Ballet Stars
Kyle Froman

Houston Ballet principal Chun Wai Chan's dance bag doubles as a portable dressing room. "We sweat a lot in class and rehearsal, so I always have a few different shirts with me," he says. When looking for dancewear, Chan focuses on items that are comfortable and will stand up to lots of wear, mostly in dark colors, like black, blue and gray. In a mix of dance and athletic brands, his navy Prada belt stands out. "My mom got bedding from Prada, and this was used to tie up the box, so I turned it into a belt to keep my tights up." says Chan. "People in the company think it's so funny."

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Ballet Stars
National Ballet of Canada's Heather Ogden. Karolina Kuras.

After 20 years with the National Ballet of Canada, principal Heather Ogden has her dance bag essentials down to a science. "My bag is usually pretty heavy," she says. "I always like to be prepared." And as a mother of two, organization is key. Ogden keeps her Lululemon bag in order by storing like items in small pouches. "When you need something, you don't want to take forever," she says. "I like to be able to see everything easily."

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Ballet Stars
Quinn Wharton

The Joffrey Ballet's Jeraldine Mendoza is a minimalist. This is evident from her well-organized sewing kit to her slim Goyard wallet, which she bought in Paris while on tour with the company last summer. "I never carry cash; all that's in there is my ID and my credit cards," she says. She keeps her wallet, phone and keys in her red Kenzo bucket bag, and her pointe shoes and other dancewear and accessories in her Baggu duffel. "I like things in order," she says. "Knowing where everything is is a priority for me."

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Ballet Stars
Les Ballets Trockadero de Monte Carlo's Albert Pretto. Items from left: Victoria's Secret bag, practice skirt ("I got this at a boutique in SoHo"), Deuserband resistance band, AlbyPretty biketard, hand-knit legwarmers, AlbyPretty t-shirt and skirt, Ballet Maniacs bag ("It has pockets on the side for pointe shoes and it's big enough for practice tutus"). Photo by Quinn Wharton for Pointe.

Alberto Pretto, a dancer with the all-male comedy troupe Les Ballets Trockadero de Monte Carlo, keeps his two dance bags stuffed with extra practice clothes, tutus and props. "I'm a total bag lady," he says. While rehearsing as his Trocks alter ego, Nina Immobilashvili, it's crucial for Pretto to get into the character's mind-set by wearing the right-length tutu for Giselle or practicing with his Esmeralda tambourine. "It's important with partnering to feel the same way that you would in a costume," he says. Switching his clothes during the day also leaves Pretto feeling refreshed, and it gives him a chance to model his newest creations for his dancewear line, AlbyPretty. "Sometimes it's good to bring a little color into the studio."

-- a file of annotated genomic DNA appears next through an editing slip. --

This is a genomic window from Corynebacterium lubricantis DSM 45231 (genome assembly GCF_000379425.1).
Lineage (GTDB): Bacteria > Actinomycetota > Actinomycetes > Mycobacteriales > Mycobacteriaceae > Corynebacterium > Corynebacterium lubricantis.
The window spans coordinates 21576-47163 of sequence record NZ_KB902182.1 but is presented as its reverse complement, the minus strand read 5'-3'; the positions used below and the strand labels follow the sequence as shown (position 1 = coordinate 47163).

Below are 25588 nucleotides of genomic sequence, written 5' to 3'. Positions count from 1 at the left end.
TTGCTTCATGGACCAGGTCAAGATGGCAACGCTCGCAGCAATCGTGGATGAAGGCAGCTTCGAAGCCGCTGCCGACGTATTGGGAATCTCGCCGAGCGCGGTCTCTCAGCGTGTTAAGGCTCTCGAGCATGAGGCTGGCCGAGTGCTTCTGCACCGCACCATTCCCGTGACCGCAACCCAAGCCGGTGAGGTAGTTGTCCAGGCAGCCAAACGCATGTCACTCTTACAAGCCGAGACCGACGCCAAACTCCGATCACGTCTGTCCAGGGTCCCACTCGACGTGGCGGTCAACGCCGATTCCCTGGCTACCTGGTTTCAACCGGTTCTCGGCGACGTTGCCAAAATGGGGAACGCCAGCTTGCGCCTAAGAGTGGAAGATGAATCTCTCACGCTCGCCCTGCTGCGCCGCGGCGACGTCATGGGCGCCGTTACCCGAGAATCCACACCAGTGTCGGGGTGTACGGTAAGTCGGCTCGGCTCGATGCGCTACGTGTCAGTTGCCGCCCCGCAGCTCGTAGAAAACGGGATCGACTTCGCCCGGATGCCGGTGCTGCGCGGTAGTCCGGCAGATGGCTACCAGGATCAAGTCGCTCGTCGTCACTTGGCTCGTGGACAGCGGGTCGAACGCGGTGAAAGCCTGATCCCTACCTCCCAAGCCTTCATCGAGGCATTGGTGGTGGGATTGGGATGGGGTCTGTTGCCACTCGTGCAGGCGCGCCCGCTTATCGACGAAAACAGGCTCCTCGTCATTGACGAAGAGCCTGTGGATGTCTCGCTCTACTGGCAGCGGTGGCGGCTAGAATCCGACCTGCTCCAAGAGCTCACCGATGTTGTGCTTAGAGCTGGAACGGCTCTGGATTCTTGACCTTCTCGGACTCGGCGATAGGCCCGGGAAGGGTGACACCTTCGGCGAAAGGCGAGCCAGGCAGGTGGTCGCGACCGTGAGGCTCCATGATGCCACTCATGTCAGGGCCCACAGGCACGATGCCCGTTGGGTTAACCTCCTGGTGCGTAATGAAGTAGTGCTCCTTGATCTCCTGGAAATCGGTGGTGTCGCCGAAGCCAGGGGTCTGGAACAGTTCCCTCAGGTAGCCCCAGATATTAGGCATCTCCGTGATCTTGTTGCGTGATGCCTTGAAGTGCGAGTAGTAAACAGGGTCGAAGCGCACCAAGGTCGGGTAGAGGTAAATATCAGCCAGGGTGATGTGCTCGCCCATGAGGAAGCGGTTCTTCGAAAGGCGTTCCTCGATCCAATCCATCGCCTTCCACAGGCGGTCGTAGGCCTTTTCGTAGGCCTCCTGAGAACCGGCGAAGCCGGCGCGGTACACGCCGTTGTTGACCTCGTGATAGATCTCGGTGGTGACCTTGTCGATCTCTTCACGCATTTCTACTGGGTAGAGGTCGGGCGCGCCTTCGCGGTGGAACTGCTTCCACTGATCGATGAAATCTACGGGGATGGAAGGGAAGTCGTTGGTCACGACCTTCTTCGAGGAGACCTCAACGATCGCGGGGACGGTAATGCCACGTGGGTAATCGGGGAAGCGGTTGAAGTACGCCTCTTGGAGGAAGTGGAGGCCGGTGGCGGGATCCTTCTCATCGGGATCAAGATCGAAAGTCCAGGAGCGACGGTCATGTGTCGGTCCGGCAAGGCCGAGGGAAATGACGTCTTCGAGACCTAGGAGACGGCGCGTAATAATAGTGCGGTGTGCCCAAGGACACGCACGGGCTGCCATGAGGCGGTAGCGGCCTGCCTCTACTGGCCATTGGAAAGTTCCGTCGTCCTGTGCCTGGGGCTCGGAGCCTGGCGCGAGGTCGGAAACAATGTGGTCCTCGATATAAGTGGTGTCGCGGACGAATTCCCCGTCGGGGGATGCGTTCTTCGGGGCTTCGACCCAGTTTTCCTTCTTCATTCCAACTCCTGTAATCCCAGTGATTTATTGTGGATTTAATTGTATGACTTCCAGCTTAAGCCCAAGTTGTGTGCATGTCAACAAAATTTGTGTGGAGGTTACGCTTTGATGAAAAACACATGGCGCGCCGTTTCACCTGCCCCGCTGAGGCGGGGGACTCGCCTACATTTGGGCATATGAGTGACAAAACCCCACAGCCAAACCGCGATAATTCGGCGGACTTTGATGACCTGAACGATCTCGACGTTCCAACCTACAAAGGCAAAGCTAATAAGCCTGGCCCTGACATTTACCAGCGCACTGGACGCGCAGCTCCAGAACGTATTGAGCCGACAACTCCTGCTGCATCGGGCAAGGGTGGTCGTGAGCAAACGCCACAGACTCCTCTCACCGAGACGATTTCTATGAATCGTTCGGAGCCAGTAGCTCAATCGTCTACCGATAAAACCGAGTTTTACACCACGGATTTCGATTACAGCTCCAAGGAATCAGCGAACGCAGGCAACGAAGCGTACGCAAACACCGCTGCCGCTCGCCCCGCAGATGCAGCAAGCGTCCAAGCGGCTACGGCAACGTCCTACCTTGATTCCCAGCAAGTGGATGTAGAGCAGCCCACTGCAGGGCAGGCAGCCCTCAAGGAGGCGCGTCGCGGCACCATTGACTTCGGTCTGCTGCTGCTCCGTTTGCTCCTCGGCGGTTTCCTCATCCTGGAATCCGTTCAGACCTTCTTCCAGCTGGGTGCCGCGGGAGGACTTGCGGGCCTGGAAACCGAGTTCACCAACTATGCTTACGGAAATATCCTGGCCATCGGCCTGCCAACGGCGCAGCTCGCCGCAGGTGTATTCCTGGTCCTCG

Pro Pointe Shoe Hacks From The Trocks' Alberto Pretto youtu.be

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Ballet Stars
Kyle Froman for Pointe

Not only is Daphne Lee a member of Dance Theatre of Harlem and a graduate student, but she's also a pageant queen who just finished her reign as Miss Black USA. Lee became involved in pageants to win scholarship money for school and promote cancer awareness. She's currently getting her MFA in dance at Hollins University through a low-residency program. "I'm always carrying a book," says Lee. She's also sure to keep her student ID with her. It works internationally, which can be helpful in getting student discounts on tour. Balancing her busy schedule isn't easy. That's why the most important item in Lee's dance bag is her planner. "I keep everything in here," she says.

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Ballet Stars
Kyle Froman for Pointe.

Doing the same show eight times a week isn't easy. But New York City Ballet soloist Brittany Pollack, currently playing the dance-heavy role of Louise in Carousel on Broadway, keeps her dance bag stocked with ways to get through. She always takes one chewable B-12 vitamin before the show and one during intermission for an added burst of energy. "They taste like Starbursts," she says. She also carries a banana and Luna bar for a pre-performance snack, and applies Love's Baby Soft body spray throughout the show to feel refreshed. "I've worn this since I was a little girl," she says. "My mom still wears it too."

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Ballet Stars
Kyle Froman